Google Joins Steering Group to Help Identify AI-Generated Content

Ahead of a busy election season, the proliferation of AI-generated content is on the rise, contributing to the spread of misinformation

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Google is the latest firm joining the Coalition for Content Provenance Authenticity (C2PA), a group that includes agency Publicis Groupe, the BBC, Adobe and Microsoft, which aims to identify artificial-intelligence-generated digital content, among other efforts.

The proliferation of AI-generated content is on the rise, contributing to the spread of misinformation, making watermarking AI content more critical ahead of a contentious election season. Adobe’s AI suite, Firefly, generated 1 billion images within three months of its launch. And OpenAI reported that people generated over 2 million images daily with its image generator, DALL-E 2.

“An average person consumes eight hours of digital content per day,” said Ray Lansigan, executive vice president, corporate strategy and solutions at Publicis Digital Experience and a C2PA steering committee member. “300 million adults in the U.S and eight hours per day … that’s the scale of the problem, and it’s increasing.”  

Watermarking—revealing the history of digital content, like whether it’s made by AI—is gaining pace. DALL-E 3 and the ChatGPT website will add C2PA watermarks to image metadata, the company announced earlier this week. Meta announced plans to label AI-generated photos uploaded to Instagram, Facebook and Threads.

But challenges exist in getting people to understand the technology and driving wider adoption from firms.

C2PA, launched in 2021, is pushing for the adoption of Content Credentials watermarks. In addition to developing C2PA’s technical standard for digital provenance, Google is exploring how to integrate Content Credentials into its products and services.

“It builds on our work in this space, including Google DeepMind’s SynthID, Search’s About This Image and YouTube’s labels denoting content that is altered or synthetic, to provide important context to people, helping them make more informed decisions,” Laurie Richardson, vp of trust and safety for Google, shared in a statement.  

Google’s move to join C2PA shows a commitment to building consumer transparency, but Nicole Greene, vp and analyst at Gartner, questions whether it’s enough to meet the need for trust and transparency that’s going to hit Americans hard this summer between elections and the Olympic Games.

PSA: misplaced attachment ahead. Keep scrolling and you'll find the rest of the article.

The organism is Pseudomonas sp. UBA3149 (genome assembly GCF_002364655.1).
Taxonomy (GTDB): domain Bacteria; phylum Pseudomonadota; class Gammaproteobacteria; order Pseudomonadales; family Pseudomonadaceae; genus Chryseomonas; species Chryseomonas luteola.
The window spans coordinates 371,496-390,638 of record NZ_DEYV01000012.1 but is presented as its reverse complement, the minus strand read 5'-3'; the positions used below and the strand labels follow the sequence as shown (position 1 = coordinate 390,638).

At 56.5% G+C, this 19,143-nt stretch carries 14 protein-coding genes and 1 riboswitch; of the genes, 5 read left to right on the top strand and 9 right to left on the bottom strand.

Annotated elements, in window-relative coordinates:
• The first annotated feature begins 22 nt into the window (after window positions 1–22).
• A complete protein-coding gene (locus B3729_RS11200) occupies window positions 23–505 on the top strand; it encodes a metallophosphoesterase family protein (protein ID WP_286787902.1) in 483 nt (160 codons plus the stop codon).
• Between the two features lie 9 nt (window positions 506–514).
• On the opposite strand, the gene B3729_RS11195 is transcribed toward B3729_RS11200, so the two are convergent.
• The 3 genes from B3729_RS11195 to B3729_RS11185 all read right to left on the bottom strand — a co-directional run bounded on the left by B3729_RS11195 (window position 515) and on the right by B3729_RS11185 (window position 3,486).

Making watermarks visible

A chief concern, said Greene, is that people are only beginning to understand the capabilities of gen AI. This—combined with how the watermark is embedded in the image metadata and not visible to the human eye—makes it important that brands label AI content, she said.

“If it’s not easy for consumers to see, touch and feel, it won’t be easy for them to understand what’s real and fake,” she added.

The user experience team at C2PA is developing methods to render the watermark visible to the human eye, said Lansigan. Currently, its focus lies on balancing the presence of metadata and ensuring that it does not disrupt the digital content.

Lansigan didn’t specify when the visible watermarks will be made available, but Google’s joining and Microsoft’s releasing content credentials could build momentum, he said.

Still, it’s crucial to note that although watermarking AI content is important—and among the directives in the Biden administration’s executive AI order—it’s not a foolproof solution to combat misinformation. OpenAI points out that C2PA’s metadata can “easily be removed either accidentally or intentionally,” even on social media platforms, and actions like taking a screenshot also remove it.

Slow adoption and data ownership concerns

The C2PA standards are still early in adoption, with a primary focus on publishers and platforms, Lansigan said. Publicis has made the C2PA standards available in its production process, ultimately leaving it to a brand to adopt those standards in its production workflow.

Dentsu is in conversations with the C2PA committee and has active relationships with its partners, such as Adobe, Intel and Microsoft, said an agency spokesperson.

Still, content provenance addresses a small slice of the problem, said Michael Dobell, chief innovation officer at Media.Monks.

“Data ownership is among the biggest problems within marketing,” he said. “Understanding where [a brand’s] training data comes from and what content is being created as a result of that will be an important part of the mix.”

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